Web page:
Donald Blankenship is Principal Investigator of the Radar for Europa Sounding and Assessment: Ocean to Near-surface (REASON) instrument onboard the Europa Clipper mission. REASON will revolutionize our understanding of Europa’s ice shell by providing the first direct measurements of its surface character and subsurface structure. REASON addresses key questions regarding Europa’s habitability, including the existence of any liquid water, through the innovative use of radar sounding, altimetry, reflectometry, and plasma analyses. These investigations require a dual-frequency radar (HF and VHF frequencies) instrument with concurrent shallow and deep sounding that is designed for performance robustness in the challenging environment of Europa. The mission plan also includes using REASON as a nadir altimeter capable of measuring tides to test ice shell and ocean hypotheses as well as characterizing roughness across the surface statistically to identify potential follow-on landing sites. Blankenship is also a Co-Investigator on the Radar for Icy Moon Exploration (RIME) instrument onboard ESA’s Jupiter Icy moons Explorer (JUICE) mission, which will study the subsurface structure of Ganymede, Europa, and Callisto.
Cyril Grima pioneered a new radar analysis technique (reflectometry) for planetary cryospheres with air-/space-borne radar sounders at Earth, Mars, Titan, and Europa. His aim is to understand the fundamental evolution processes of those freezing environments. Specifically, his research focuses on detection of the cryosphere/hydrosphere boundary and characterization of the planetary surfaces for geologic and landing site characterization purposes. In addition, Grima has interests in studying planetary ionospheres through its interactions with radio waves. He is an active member of the SHARAD (Mars), RIME (Ganymede/Europa/Callisto), Cassini RADAR (Titan), and REASON (Europa) radar instruments.
Jack Holt leads a research group comprised of graduate students, undergraduate students, technical staff, and visiting students all focused on understanding both the current state of Mars ice as well as processes governing the distribution, history, and role of ice in Mars climate evolution. Their primary tool is orbital radar sounding, a technique that is relatively new for Mars and planetary exploration in general. Two radar sounders, MARSIS and SHARAD, are currently in orbit at Mars. As Co-Investigator on SHARAD, Holt keeps the team busy with the acquisition and analysis of new data. Building on UTIG’s extensive experience in airborne radar sounding of ice on Earth, the team has developed new analysis techniques specifically for SHARAD that provide unique capabilities and put UTIG at the forefront of the exciting field.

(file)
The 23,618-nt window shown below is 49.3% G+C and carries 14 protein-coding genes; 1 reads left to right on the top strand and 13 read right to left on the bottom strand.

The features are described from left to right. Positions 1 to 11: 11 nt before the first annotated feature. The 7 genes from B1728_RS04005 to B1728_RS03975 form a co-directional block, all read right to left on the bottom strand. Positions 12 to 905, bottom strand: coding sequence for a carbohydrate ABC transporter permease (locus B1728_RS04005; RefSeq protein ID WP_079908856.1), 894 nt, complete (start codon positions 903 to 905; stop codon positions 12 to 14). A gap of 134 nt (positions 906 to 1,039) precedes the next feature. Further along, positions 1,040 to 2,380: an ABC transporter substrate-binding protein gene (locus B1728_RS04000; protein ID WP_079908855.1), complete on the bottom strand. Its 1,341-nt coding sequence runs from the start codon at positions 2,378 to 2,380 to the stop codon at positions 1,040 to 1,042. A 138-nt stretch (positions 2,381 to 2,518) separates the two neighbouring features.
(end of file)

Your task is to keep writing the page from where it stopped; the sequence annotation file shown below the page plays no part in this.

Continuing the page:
Krista Soderlund is involved with several instrument and mission concept teams relating to icy satellites and giant planets. As a Co-Investigator of the ice-penetrating radar instrument (REASON) selected for NASA’s Europa Clipper mission, she is the science team coordinator, a member of the Science Requirements Working Group, and investigates surface-ice-ocean exchange processes. Moving outward in the solar system, Soderlund is also a Co-Investigator on the pending Saturn PRobe Interior and aTmospheric Explorer (SPRITE) mission that was proposed to NASA’s New Frontiers 4 program; the two main science goals are to (1) collect and analyze evidence of Saturn’s formation and early evolution and (2) reveal the properties and processes hidden beneath Saturn’s upper clouds. In addition, as a member of the Ice Giant mission science definition team, Soderlund helped NASA conduct a generic study of mission options for exploring Uranus and/or Neptune. The team established prioritized science objectives and a realistic scientific concept of operations, developed and assessed alternative architectures, including model payload/instrument suites for proof of concept, and guided threshold science objectives/measurements for viable missions within resource constraints provided by NASA.